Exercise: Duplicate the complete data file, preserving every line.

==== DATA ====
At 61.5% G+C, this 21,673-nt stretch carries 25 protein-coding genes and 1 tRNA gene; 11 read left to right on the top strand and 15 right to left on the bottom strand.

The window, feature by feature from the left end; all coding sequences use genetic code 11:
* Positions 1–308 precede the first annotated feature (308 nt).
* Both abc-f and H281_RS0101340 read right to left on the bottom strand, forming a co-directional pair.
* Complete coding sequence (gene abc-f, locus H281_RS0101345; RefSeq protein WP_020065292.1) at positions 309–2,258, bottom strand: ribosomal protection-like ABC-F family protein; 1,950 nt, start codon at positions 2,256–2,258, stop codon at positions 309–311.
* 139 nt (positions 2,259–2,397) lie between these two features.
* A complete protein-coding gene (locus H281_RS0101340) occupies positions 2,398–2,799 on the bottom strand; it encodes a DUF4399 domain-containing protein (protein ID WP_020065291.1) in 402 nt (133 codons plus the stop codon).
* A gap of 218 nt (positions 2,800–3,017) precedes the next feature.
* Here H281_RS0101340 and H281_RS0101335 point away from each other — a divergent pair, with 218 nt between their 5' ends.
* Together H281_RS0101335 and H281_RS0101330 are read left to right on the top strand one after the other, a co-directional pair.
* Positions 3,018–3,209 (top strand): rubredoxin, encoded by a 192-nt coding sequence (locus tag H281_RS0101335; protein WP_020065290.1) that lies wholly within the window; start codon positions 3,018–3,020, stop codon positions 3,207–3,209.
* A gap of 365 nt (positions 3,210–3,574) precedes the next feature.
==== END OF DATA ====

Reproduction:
At 61.5% G+C, this 21,673-nt stretch carries 25 protein-coding genes and 1 tRNA gene; 11 read left to right on the top strand and 15 right to left on the bottom strand.

The window, feature by feature from the left end; all coding sequences use genetic code 11:
* Positions 1–308 precede the first annotated feature (308 nt).
* Both abc-f and H281_RS0101340 read right to left on the bottom strand, forming a co-directional pair.
* Complete coding sequence (gene abc-f, locus H281_RS0101345; RefSeq protein WP_020065292.1) at positions 309–2,258, bottom strand: ribosomal protection-like ABC-F family protein; 1,950 nt, start codon at positions 2,256–2,258, stop codon at positions 309–311.
* 139 nt (positions 2,259–2,397) lie between these two features.
* A complete protein-coding gene (locus H281_RS0101340) occupies positions 2,398–2,799 on the bottom strand; it encodes a DUF4399 domain-containing protein (protein ID WP_020065291.1) in 402 nt (133 codons plus the stop codon).
* A gap of 218 nt (positions 2,800–3,017) precedes the next feature.
* Here H281_RS0101340 and H281_RS0101335 point away from each other — a divergent pair, with 218 nt between their 5' ends.
* Together H281_RS0101335 and H281_RS0101330 are read left to right on the top strand one after the other, a co-directional pair.
* Positions 3,018–3,209 (top strand): rubredoxin, encoded by a 192-nt coding sequence (locus tag H281_RS0101335; protein WP_020065290.1) that lies wholly within the window; start codon positions 3,018–3,020, stop codon positions 3,207–3,209.
* A gap of 365 nt (positions 3,210–3,574) precedes the next feature.